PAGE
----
The Obama administration expanded its net of sanctions on Syrian President Bashar Assad's regime on Tuesday, banning Americans from doing business with the country's foreign minister and two other senior officials as it seeks to further pressure authorities to halt a five-month crackdown on protesters.
The Treasury Department's action also blocks any assets in the United States belonging to Walid al-Moallem, Assad's foreign minister since 2006; senior adviser Buthaina Shaaban; and Ali Abdul-Karim Ali, Syria's ambassador to Lebanon.
The United States already had hit more than 30 Syrian officials, including Assad himself, and firms with sanctions. President Barack Obama on Aug. 18 also banned any U.S. import of Syrian oil or petroleum products, and froze all Syrian government assets subject to American jurisdiction.
"Building on our sanctions targeting the entire government of Syria, we are bringing additional pressure to bear today directly on three senior Assad regime officials who are principal defenders of the regime's activities," said David S. Cohen, the Treasury Department's undersecretary for terrorism and financial intelligence.
It is unclear what effect the American sanctions have had so far. The U.S. has isolated Syria for decades and has little leverage with a regime that it has long accused of fomenting terrorism through its support of militant anti-Israel groups Hezbollah and Hamas, and now of violating the rights of Syrian citizens in a brutal crackdown on popular dissent.
State Department spokeswoman Victoria Nuland said the three officials were sanctioned for "propagating and advancing the reign of terror the Assad regime is exacting on its own people."
Al-Moallem served for nearly a decade as the Syrian ambassador in Washington. In July, he threatened to restrict the American and French ambassadors to the capital of Damascus after they traveled to the restive city of Hama and expressed their solidarity with protesters.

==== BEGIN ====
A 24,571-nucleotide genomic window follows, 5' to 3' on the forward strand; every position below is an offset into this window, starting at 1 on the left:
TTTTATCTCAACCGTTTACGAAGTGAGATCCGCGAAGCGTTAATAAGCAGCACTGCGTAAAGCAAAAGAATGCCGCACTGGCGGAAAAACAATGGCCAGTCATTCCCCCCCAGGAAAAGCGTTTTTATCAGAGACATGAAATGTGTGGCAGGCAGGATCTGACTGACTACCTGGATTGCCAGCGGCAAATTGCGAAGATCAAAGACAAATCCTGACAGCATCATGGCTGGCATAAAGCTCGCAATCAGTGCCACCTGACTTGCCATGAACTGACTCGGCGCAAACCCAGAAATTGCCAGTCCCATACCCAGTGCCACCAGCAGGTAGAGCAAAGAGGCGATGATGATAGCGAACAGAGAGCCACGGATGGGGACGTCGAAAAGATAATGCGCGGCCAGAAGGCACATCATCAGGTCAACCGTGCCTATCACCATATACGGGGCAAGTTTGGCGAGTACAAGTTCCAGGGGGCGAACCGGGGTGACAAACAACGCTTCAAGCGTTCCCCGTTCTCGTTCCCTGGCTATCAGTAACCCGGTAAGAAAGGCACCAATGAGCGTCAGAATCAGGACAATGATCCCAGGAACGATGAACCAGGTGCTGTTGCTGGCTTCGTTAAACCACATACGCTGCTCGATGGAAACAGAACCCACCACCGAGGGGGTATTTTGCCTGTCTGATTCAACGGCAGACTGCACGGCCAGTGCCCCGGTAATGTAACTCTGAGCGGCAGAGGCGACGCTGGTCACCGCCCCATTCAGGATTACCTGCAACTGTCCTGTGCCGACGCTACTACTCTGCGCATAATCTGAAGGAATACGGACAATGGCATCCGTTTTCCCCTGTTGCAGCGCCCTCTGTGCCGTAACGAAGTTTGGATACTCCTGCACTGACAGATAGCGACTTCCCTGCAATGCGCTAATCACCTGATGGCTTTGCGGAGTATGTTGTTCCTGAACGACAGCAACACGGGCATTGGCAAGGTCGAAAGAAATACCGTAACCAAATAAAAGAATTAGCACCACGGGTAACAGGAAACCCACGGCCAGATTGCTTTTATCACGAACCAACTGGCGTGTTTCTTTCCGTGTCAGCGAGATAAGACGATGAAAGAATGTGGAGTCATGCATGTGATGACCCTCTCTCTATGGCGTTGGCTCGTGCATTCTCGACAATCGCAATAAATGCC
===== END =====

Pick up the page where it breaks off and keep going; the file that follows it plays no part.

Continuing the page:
Shaaban has served for years as a trusted adviser to Syria's president and his father, Hafez Assad, who died in 2000. She is the most prominent woman in the Syrian regime.
The Treasury Department said Ali has close ties to Syria's intelligence and serves as the Assad government's primary link to Lebanon.
Despite the sanctions, Nuland said the Obama administration's ambassador to Syria, Robert Ford, would still be willing to meet with al-Moallem in Damascus _ however unlikely that now seems.
Republicans in Congress have assailed Obama's decision to send an ambassador to the Syrian capital after a five-year absence, calling it an unwarranted reward for the Assad government's anti-American positions. Their criticism has grown stronger as more have been killed in the uprising, which the U.N. says totals more than 2,200 Syrians.
But the administration has defended Ford's continued presence in Damascus, insisting that he is providing valuable information on the tumult across Syria while offering moral support to the protesters.
A video uploaded last week on YouTube shows how unpopular Ford has become with some Assad loyalists, who confronted him after a sit-in by Syrian lawyers and attempted to drape him in a poster celebrating the Syrian president.
Nuland said "pro-government thugs" were behind the stunt. She called it a "cynical effort" to portray Ford as the driving force behind the demonstration, when they "should have been paying attention to their own lawyers protesting peacefully." She said Ford's guard force was able to help him leave the scene, and expressed no concerns about his security.